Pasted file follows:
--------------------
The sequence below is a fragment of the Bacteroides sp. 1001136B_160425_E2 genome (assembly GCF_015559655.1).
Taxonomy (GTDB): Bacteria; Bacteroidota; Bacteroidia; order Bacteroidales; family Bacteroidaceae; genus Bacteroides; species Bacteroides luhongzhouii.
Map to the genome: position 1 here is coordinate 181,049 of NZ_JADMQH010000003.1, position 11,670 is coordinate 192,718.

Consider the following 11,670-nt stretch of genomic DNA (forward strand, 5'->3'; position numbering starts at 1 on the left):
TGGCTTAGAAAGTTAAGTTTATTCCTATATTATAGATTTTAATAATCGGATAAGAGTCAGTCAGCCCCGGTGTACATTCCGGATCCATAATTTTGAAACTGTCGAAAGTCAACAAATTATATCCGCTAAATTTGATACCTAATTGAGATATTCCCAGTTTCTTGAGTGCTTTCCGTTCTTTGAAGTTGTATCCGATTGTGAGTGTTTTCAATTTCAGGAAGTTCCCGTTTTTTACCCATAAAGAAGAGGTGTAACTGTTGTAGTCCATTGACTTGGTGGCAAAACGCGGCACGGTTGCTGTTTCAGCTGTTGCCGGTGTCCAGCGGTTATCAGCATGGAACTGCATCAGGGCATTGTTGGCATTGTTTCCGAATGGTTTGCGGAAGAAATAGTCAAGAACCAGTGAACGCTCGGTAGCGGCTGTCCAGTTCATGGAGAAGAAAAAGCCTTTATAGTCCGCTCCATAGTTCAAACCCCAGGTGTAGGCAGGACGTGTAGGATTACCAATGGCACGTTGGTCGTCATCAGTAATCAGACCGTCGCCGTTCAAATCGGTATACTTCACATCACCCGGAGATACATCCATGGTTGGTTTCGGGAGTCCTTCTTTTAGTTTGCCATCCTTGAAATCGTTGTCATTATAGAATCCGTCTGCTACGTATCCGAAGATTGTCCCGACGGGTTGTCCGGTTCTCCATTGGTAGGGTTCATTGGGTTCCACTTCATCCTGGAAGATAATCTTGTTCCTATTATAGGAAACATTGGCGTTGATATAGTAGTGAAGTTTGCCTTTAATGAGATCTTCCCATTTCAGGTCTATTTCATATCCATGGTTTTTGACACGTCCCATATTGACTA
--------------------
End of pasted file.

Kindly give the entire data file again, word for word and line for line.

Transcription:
The sequence below is a fragment of the Bacteroides sp. 1001136B_160425_E2 genome (assembly GCF_015559655.1).
Taxonomy (GTDB): Bacteria; Bacteroidota; Bacteroidia; order Bacteroidales; family Bacteroidaceae; genus Bacteroides; species Bacteroides luhongzhouii.
Map to the genome: position 1 here is coordinate 181,049 of NZ_JADMQH010000003.1, position 11,670 is coordinate 192,718.

Consider the following 11,670-nt stretch of genomic DNA (forward strand, 5'->3'; position numbering starts at 1 on the left):
TGGCTTAGAAAGTTAAGTTTATTCCTATATTATAGATTTTAATAATCGGATAAGAGTCAGTCAGCCCCGGTGTACATTCCGGATCCATAATTTTGAAACTGTCGAAAGTCAACAAATTATATCCGCTAAATTTGATACCTAATTGAGATATTCCCAGTTTCTTGAGTGCTTTCCGTTCTTTGAAGTTGTATCCGATTGTGAGTGTTTTCAATTTCAGGAAGTTCCCGTTTTTTACCCATAAAGAAGAGGTGTAACTGTTGTAGTCCATTGACTTGGTGGCAAAACGCGGCACGGTTGCTGTTTCAGCTGTTGCCGGTGTCCAGCGGTTATCAGCATGGAACTGCATCAGGGCATTGTTGGCATTGTTTCCGAATGGTTTGCGGAAGAAATAGTCAAGAACCAGTGAACGCTCGGTAGCGGCTGTCCAGTTCATGGAGAAGAAAAAGCCTTTATAGTCCGCTCCATAGTTCAAACCCCAGGTGTAGGCAGGACGTGTAGGATTACCAATGGCACGTTGGTCGTCATCAGTAATCAGACCGTCGCCGTTCAAATCGGTATACTTCACATCACCCGGAGATACATCCATGGTTGGTTTCGGGAGTCCTTCTTTTAGTTTGCCATCCTTGAAATCGTTGTCATTATAGAATCCGTCTGCTACGTATCCGAAGATTGTCCCGACGGGTTGTCCGGTTCTCCATTGGTAGGGTTCATTGGGTTCCACTTCATCCTGGAAGATAATCTTGTTCCTATTATAGGAAACATTGGCGTTGATATAGTAGTGAAGTTTGCCTTTAATGAGATCTTCCCATTTCAGGTCTATTTCATATCCATGGTTTTTGACACGTCCCATATTGACTA